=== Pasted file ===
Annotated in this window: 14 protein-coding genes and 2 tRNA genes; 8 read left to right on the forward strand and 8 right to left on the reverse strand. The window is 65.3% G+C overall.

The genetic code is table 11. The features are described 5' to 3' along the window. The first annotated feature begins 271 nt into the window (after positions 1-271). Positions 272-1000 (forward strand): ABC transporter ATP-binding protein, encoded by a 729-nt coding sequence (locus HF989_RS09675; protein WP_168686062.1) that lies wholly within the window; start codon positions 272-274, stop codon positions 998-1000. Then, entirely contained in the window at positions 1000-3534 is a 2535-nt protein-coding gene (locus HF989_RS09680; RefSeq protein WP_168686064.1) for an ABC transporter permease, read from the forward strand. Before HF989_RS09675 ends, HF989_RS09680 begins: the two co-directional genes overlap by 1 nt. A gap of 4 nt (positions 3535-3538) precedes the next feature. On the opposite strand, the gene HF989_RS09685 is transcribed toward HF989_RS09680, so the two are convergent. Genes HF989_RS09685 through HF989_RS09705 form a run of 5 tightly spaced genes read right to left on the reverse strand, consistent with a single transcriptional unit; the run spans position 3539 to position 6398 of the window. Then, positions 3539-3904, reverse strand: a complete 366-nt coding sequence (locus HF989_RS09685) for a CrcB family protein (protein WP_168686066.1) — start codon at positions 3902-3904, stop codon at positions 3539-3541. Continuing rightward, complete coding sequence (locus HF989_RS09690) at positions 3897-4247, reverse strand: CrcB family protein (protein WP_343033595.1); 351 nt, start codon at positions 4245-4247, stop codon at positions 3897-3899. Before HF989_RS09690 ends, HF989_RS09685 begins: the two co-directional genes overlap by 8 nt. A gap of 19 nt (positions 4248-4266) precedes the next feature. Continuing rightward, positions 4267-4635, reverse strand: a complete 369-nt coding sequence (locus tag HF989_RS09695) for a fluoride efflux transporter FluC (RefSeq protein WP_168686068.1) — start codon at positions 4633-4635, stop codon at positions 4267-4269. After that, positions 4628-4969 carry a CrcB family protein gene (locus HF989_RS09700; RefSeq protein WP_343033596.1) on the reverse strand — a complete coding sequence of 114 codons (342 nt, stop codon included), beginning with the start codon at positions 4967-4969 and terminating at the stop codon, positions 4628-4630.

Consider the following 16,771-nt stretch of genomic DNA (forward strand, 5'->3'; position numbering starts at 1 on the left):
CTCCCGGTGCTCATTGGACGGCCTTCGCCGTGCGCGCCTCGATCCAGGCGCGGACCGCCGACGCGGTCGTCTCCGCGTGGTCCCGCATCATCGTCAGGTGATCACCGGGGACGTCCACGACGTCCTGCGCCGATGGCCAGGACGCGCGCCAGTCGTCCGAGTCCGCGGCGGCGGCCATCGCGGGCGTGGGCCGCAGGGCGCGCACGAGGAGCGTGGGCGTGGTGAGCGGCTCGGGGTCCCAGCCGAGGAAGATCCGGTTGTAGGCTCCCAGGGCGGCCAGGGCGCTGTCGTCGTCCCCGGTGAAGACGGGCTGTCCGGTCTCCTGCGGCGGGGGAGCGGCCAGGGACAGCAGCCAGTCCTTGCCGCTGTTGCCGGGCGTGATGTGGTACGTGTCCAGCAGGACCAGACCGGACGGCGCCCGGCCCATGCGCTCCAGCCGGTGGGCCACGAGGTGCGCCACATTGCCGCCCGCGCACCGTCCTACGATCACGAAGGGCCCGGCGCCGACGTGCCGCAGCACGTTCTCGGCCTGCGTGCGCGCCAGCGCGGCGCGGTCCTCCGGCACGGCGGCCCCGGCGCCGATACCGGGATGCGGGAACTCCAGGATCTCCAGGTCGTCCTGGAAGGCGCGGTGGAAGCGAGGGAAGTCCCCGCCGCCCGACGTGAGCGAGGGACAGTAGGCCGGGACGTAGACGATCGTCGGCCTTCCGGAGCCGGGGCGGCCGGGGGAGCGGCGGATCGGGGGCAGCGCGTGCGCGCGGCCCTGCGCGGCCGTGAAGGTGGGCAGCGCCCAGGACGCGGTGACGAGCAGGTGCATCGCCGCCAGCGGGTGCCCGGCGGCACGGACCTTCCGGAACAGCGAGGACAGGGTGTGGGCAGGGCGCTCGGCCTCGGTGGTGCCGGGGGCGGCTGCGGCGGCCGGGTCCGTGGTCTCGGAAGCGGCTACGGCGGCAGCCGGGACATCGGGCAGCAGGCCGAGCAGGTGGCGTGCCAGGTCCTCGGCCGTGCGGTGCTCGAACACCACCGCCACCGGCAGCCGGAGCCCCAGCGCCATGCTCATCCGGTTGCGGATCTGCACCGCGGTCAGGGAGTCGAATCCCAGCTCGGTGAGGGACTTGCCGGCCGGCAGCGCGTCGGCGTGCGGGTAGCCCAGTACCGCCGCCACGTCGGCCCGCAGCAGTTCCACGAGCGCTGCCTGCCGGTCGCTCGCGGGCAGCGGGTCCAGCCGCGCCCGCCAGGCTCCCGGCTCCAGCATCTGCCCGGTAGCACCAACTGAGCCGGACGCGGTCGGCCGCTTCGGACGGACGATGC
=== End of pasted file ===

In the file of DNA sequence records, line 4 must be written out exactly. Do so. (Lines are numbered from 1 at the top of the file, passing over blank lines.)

CTCCCGGTGCTCATTGGACGGCCTTCGCCGTGCGCGCCTCGATCCAGGCGCGGACCGCCGACGCGGTCGTCTCCGCGTGGTCCCGCATCATCGTCAGGTGATCACCGGGGACGTCCACGACGTCCTGCGCCGATGGCCAGGACGCGCGCCAGTCGTCCGAGTCCGCGGCGGCGGCCATCGCGGGCGTGGGCCGCAGGGCGCGCACGAGGAGCGTGGGCGTGGTGAGCGGCTCGGGGTCCCAGCCGAGGAAGATCCGGTTGTAGGCTCCCAGGGCGGCCAGGGCGCTGTCGTCGTCCCCGGTGAAGACGGGCTGTCCGGTCTCCTGCGGCGGGGGAGCGGCCAGGGACAGCAGCCAGTCCTTGCCGCTGTTGCCGGGCGTGATGTGGTACGTGTCCAGCAGGACCAGACCGGACGGCGCCCGGCCCATGCGCTCCAGCCGGTGGGCCACGAGGTGCGCCACATTGCCGCCCGCGCACCGTCCTACGATCACGAAGGGCCCGGCGCCGACGTGCCGCAGCACGTTCTCGGCCTGCGTGCGCGCCAGCGCGGCGCGGTCCTCCGGCACGGCGGCCCCGGCGCCGATACCGGGATGCGGGAACTCCAGGATCTCCAGGTCGTCCTGGAAGGCGCGGTGGAAGCGAGGGAAGTCCCCGCCGCCCGACGTGAGCGAGGGACAGTAGGCCGGGACGTAGACGATCGTCGGCCTTCCGGAGCCGGGGCGGCCGGGGGAGCGGCGGATCGGGGGCAGCGCGTGCGCGCGGCCCTGCGCGGCCGTGAAGGTGGGCAGCGCCCAGGACGCGGTGACGAGCAGGTGCATCGCCGCCAGCGGGTGCCCGGCGGCACGGACCTTCCGGAACAGCGAGGACAGGGTGTGGGCAGGGCGCTCGGCCTCGGTGGTGCCGGGGGCGGCTGCGGCGGCCGGGTCCGTGGTCTCGGAAGCGGCTACGGCGGCAGCCGGGACATCGGGCAGCAGGCCGAGCAGGTGGCGTGCCAGGTCCTCGGCCGTGCGGTGCTCGAACACCACCGCCACCGGCAGCCGGAGCCCCAGCGCCATGCTCATCCGGTTGCGGATCTGCACCGCGGTCAGGGAGTCGAATCCCAGCTCGGTGAGGGACTTGCCGGCCGGCAGCGCGTCGGCGTGCGGGTAGCCCAGTACCGCCGCCACGTCGGCCCGCAGCAGTTCCACGAGCGCTGCCTGCCGGTCGCTCGCGGGCAGCGGGTCCAGCCGCGCCCGCCAGGCTCCCGGCTCCAGCATCTGCCCGGTAGCACCAACTGAGCCGGACGCGGTCGGCCGCTTCGGACGGACGATGC